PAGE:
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RKN Global on Fingerprint Security & Mobile Phones

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Two well-known electronics manufacturers recently developed a mobile phone that accepts users’ fingerprints as a pass-code which can be used to unlock their phones and make purchases. While this form of technology is certainly very impressive, security issues have been highlighted. We tend to think that our fingerprints are unique, and that no-one in the world has a fingerprint exactly the same as ours. Although this may be the case, recent research has shown some similarities between fingerprints that can cause issues.

The issue centers around the fact that the systems used in fingerprint authentication do not capture the full fingerprint; instead the systems in question store certain parts of the fingerprint rather than all of it.  It is this feature that is thought to cause an issue, and allow between 26% and 65% of synthetic partial prints to successfully unlock phones. This, however depends on how many different fingerprints the owner of the phone has stored on his or her device.

This could potentially mean that hackers may be able to gain access to mobile phones, and thereby go on to read emails, access social media accounts, and even purchase products from online music and video stores.

Ronald Noble, founder of RKN Global, urges anyone who uses fingerprint technology to access their phones to do so with caution. Limiting the number of fingerprints stored on the handset may reduce the likelihood of phones being accessed by hackers.

Worryingly, those with Apple devices may be able to use their phone to pay for goods in stores. Users simply need to hold their phone close to the card reader before authenticating the purchase by allowing their phone to scan their fingerprint. This is certainly impressive technology, but a worry is that fingerprints can be copied. A copied or similar fingerprint may mean a stolen handset could be used to make purchases using money that belongs to the true owner of the phone.

Often, fingerprint recognition technology has backup systems in place. Indeed, some handsets allow users to erase the data on their phones after 5 – 10 incorrect attempts to unlock the phone. This feature could allow users to protect their handsets and their data should their phone fall into the wrong hands. Another way users can protect their handsets is a feature that requires users to key-in a passcode if the device is restarted.

A way to ensure that handsets are further protected from fraudsters is to avoid using fingerprints for transactions. This makes it less likely for money to be stolen from bank accounts or stolen and used to purchase goods in stores or online.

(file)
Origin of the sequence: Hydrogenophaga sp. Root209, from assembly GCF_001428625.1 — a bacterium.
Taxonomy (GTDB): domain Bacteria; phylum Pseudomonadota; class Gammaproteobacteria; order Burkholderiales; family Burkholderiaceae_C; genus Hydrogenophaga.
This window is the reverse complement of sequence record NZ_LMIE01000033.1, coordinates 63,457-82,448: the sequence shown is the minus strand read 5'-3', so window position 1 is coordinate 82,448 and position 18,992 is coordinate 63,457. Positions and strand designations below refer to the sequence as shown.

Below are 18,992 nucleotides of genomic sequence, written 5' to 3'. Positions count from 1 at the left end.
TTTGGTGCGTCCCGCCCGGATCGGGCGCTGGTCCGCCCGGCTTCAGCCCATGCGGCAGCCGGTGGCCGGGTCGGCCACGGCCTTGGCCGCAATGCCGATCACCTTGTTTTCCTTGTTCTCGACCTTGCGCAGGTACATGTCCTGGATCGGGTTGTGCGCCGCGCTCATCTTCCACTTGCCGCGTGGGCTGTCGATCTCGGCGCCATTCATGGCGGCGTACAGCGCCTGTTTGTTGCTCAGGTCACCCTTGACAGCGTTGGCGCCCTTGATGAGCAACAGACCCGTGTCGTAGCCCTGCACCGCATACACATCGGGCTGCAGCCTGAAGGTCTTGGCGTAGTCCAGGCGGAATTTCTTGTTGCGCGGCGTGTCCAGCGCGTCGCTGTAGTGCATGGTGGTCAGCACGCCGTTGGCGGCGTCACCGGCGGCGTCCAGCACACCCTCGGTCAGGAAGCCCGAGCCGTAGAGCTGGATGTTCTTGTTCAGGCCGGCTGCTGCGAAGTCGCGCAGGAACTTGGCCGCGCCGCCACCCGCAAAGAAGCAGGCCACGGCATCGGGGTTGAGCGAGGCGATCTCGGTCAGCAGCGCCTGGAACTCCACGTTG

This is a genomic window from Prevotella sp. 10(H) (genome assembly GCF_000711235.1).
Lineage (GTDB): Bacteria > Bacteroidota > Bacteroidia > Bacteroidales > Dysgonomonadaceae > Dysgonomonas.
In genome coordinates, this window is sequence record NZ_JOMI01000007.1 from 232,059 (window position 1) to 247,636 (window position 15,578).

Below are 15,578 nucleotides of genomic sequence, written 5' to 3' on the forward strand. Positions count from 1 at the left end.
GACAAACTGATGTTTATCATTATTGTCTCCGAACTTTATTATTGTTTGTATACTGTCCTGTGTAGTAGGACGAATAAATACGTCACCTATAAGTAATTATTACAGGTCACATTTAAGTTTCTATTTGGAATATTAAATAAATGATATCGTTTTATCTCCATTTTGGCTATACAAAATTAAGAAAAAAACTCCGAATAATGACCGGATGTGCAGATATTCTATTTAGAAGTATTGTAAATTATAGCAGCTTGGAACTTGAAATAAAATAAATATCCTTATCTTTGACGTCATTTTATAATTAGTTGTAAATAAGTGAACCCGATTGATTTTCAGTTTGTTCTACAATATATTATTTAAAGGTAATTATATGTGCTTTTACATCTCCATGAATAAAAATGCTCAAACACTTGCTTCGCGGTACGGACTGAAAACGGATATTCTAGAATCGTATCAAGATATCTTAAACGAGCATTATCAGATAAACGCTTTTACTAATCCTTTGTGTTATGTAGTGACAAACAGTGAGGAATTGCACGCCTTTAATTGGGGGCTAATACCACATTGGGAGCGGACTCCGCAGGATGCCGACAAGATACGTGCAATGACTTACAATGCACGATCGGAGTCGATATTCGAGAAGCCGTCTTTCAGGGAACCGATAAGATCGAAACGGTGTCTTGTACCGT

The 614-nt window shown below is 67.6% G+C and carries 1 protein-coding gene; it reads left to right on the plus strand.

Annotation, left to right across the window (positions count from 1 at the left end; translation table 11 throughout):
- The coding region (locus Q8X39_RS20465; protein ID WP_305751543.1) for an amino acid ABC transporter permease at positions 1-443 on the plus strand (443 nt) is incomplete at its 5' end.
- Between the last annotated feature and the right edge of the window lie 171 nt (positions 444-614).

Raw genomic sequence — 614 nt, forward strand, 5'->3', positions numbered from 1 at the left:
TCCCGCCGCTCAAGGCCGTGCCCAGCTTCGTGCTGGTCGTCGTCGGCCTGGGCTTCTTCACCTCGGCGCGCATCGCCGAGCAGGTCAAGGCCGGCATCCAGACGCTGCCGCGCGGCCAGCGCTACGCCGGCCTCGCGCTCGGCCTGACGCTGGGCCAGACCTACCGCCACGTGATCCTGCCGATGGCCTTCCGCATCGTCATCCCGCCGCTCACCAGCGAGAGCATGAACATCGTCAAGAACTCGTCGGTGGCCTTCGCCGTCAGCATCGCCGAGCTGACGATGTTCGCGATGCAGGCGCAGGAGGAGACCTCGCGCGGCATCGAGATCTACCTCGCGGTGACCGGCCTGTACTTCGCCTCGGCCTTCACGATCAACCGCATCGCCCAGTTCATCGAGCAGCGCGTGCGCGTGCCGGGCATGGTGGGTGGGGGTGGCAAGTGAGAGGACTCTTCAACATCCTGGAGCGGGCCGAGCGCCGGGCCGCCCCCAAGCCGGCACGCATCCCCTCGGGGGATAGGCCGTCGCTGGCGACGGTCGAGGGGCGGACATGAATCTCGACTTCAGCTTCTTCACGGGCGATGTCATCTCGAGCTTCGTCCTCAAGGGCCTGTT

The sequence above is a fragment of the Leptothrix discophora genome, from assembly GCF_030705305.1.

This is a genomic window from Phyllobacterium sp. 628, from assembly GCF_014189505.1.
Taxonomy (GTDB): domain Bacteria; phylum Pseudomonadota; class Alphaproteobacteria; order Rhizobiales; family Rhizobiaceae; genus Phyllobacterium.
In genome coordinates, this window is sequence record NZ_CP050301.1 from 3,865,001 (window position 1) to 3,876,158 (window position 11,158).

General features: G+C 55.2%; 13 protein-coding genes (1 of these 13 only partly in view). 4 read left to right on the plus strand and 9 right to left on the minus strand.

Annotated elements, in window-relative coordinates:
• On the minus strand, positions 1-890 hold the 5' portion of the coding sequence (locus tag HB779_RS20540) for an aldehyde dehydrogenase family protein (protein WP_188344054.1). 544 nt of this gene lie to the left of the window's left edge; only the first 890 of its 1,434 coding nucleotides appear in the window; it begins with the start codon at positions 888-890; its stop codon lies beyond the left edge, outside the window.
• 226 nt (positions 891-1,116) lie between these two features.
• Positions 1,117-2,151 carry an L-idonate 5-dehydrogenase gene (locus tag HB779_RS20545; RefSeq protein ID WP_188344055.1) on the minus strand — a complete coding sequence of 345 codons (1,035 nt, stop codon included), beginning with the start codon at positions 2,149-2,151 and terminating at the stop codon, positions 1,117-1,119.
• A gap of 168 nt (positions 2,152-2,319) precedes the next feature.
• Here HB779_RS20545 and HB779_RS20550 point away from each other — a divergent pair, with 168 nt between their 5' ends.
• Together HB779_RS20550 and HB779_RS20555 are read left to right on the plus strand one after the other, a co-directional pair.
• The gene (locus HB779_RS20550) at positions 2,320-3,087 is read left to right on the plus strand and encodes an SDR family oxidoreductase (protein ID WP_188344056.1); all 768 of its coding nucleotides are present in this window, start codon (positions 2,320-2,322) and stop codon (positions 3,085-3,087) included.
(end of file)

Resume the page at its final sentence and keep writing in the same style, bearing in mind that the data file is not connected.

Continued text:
Let’s imagine for a few moments that I can create synthetic partial prints, and use them to unlock your phone. I could then gain access to your social media data, your emails, and some if not all of your online shopping accounts. I could change the delivery address and email so that I receive the goods in question while sending you the bill. I could also walk into a wide range of stores that now accept Apple Pay, for example, buy a weeks’ worth of groceries, a new TV, or anything I like, and charge it all to you. And I can do this, just by using a synthetic fingerprint that looks more or less like yours.

Keeping our phones safely away from thieves and fraudsters should be a priority. Huge changes in technology in recent years have brought with them security concerns about threats that could drain bank accounts within moments.  All is not lost, though. Users of the latest range of smartphones can take steps to keep their data safe; these include using a pin/pass-code and a fingerprint, if possible. Other steps can include:

Using a long pass-code – This will help to deter anyone who wants to gain access to your phone. A pass-code that contains both upper case and lower case letters in addition to numbers will make it harder to crack.

Turn off auto-fill – As handy as this feature may be, it can ultimately make anyone using your phone aware of your contact details. Auto-fill typically stores your name, address, password, and even bank details if you wish it to, so that you don’t have to fill those details in the next time you fill out a form. Keep your information a little safer by turning off the auto-fill function.

Limiting the number of stored fingerprints – While it may be tempting to store a few fingerprints in your phone so you can gain access to them when need be, the more fingerprints you have stored on your phone, the more vulnerable it is. It may therefore be wise to store just one or two fingerprints on your phone in order to limit access to any stranger who tries to unlock it.

RKN Global’s founder, Ronald K. Noble, emphasizes how important it is to keep personal data safe, and suggests keeping mobile phones as safe as you would keep your bank account details.

Thankfully, security continues to advance, and hopefully phone manufacturers will soon be able to develop a fingerprint scanner that is more secure, and less likely to unlock handsets for those who shouldn’t have access to them.

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